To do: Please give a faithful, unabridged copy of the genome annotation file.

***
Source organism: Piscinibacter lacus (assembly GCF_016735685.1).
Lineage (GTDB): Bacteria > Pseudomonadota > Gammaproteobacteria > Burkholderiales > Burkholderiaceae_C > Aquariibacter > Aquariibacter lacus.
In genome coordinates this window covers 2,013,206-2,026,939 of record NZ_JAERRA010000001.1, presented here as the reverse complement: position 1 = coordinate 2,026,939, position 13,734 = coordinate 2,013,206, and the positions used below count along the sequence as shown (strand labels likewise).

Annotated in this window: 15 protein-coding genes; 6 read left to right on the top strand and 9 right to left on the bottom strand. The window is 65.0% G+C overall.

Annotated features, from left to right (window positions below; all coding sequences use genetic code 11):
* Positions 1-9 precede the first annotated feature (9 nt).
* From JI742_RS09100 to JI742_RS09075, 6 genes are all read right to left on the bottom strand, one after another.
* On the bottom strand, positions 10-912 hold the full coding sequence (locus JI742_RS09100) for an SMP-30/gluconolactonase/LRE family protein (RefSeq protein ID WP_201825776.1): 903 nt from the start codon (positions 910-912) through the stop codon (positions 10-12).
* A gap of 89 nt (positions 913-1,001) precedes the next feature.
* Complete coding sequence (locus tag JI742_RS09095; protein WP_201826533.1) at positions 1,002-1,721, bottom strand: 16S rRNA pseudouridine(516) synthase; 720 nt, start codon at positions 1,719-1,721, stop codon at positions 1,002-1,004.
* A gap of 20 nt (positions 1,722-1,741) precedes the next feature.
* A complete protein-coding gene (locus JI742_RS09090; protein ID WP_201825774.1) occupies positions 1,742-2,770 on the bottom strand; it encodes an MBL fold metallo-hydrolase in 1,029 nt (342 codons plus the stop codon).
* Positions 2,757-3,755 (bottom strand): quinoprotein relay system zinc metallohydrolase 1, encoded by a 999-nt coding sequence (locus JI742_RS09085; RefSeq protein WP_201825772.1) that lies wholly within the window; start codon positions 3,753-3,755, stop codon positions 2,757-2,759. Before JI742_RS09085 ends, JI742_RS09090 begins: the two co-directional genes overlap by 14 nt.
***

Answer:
Source organism: Piscinibacter lacus (assembly GCF_016735685.1).
Lineage (GTDB): Bacteria > Pseudomonadota > Gammaproteobacteria > Burkholderiales > Burkholderiaceae_C > Aquariibacter > Aquariibacter lacus.
In genome coordinates this window covers 2,013,206-2,026,939 of record NZ_JAERRA010000001.1, presented here as the reverse complement: position 1 = coordinate 2,026,939, position 13,734 = coordinate 2,013,206, and the positions used below count along the sequence as shown (strand labels likewise).

Annotated in this window: 15 protein-coding genes; 6 read left to right on the top strand and 9 right to left on the bottom strand. The window is 65.0% G+C overall.

Annotated features, from left to right (window positions below; all coding sequences use genetic code 11):
* Positions 1-9 precede the first annotated feature (9 nt).
* From JI742_RS09100 to JI742_RS09075, 6 genes are all read right to left on the bottom strand, one after another.
* On the bottom strand, positions 10-912 hold the full coding sequence (locus JI742_RS09100) for an SMP-30/gluconolactonase/LRE family protein (RefSeq protein ID WP_201825776.1): 903 nt from the start codon (positions 910-912) through the stop codon (positions 10-12).
* A gap of 89 nt (positions 913-1,001) precedes the next feature.
* Complete coding sequence (locus tag JI742_RS09095; protein WP_201826533.1) at positions 1,002-1,721, bottom strand: 16S rRNA pseudouridine(516) synthase; 720 nt, start codon at positions 1,719-1,721, stop codon at positions 1,002-1,004.
* A gap of 20 nt (positions 1,722-1,741) precedes the next feature.
* A complete protein-coding gene (locus JI742_RS09090; protein ID WP_201825774.1) occupies positions 1,742-2,770 on the bottom strand; it encodes an MBL fold metallo-hydrolase in 1,029 nt (342 codons plus the stop codon).
* Positions 2,757-3,755 (bottom strand): quinoprotein relay system zinc metallohydrolase 1, encoded by a 999-nt coding sequence (locus JI742_RS09085; RefSeq protein WP_201825772.1) that lies wholly within the window; start codon positions 3,753-3,755, stop codon positions 2,757-2,759. Before JI742_RS09085 ends, JI742_RS09090 begins: the two co-directional genes overlap by 14 nt.